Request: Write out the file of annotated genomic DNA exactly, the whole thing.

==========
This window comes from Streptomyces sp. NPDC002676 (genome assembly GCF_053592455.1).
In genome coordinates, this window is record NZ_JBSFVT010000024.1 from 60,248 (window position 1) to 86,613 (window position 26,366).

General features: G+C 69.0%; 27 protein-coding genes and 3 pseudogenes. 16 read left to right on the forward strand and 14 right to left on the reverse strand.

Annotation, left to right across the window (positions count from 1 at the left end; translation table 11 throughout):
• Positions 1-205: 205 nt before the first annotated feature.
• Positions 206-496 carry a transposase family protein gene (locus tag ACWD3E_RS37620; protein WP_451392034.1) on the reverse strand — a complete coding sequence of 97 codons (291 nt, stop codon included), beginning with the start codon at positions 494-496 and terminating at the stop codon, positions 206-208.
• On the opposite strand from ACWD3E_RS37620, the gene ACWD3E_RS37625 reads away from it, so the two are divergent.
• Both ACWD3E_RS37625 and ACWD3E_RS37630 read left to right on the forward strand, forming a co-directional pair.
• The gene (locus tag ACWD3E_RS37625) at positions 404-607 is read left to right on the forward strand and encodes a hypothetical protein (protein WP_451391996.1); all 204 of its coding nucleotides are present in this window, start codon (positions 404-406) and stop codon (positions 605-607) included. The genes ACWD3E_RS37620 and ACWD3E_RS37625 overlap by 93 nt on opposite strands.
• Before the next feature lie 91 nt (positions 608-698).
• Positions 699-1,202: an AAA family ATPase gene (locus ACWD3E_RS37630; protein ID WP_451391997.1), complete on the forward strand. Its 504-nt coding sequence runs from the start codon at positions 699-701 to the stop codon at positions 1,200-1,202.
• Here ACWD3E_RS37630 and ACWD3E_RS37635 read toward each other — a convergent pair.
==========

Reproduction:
This window comes from Streptomyces sp. NPDC002676 (genome assembly GCF_053592455.1).
In genome coordinates, this window is record NZ_JBSFVT010000024.1 from 60,248 (window position 1) to 86,613 (window position 26,366).

General features: G+C 69.0%; 27 protein-coding genes and 3 pseudogenes. 16 read left to right on the forward strand and 14 right to left on the reverse strand.

Annotation, left to right across the window (positions count from 1 at the left end; translation table 11 throughout):
• Positions 1-205: 205 nt before the first annotated feature.
• Positions 206-496 carry a transposase family protein gene (locus tag ACWD3E_RS37620; protein WP_451392034.1) on the reverse strand — a complete coding sequence of 97 codons (291 nt, stop codon included), beginning with the start codon at positions 494-496 and terminating at the stop codon, positions 206-208.
• On the opposite strand from ACWD3E_RS37620, the gene ACWD3E_RS37625 reads away from it, so the two are divergent.
• Both ACWD3E_RS37625 and ACWD3E_RS37630 read left to right on the forward strand, forming a co-directional pair.
• The gene (locus tag ACWD3E_RS37625) at positions 404-607 is read left to right on the forward strand and encodes a hypothetical protein (protein WP_451391996.1); all 204 of its coding nucleotides are present in this window, start codon (positions 404-406) and stop codon (positions 605-607) included. The genes ACWD3E_RS37620 and ACWD3E_RS37625 overlap by 93 nt on opposite strands.
• Before the next feature lie 91 nt (positions 608-698).
• Positions 699-1,202: an AAA family ATPase gene (locus ACWD3E_RS37630; protein ID WP_451391997.1), complete on the forward strand. Its 504-nt coding sequence runs from the start codon at positions 699-701 to the stop codon at positions 1,200-1,202.
• Here ACWD3E_RS37630 and ACWD3E_RS37635 read toward each other — a convergent pair.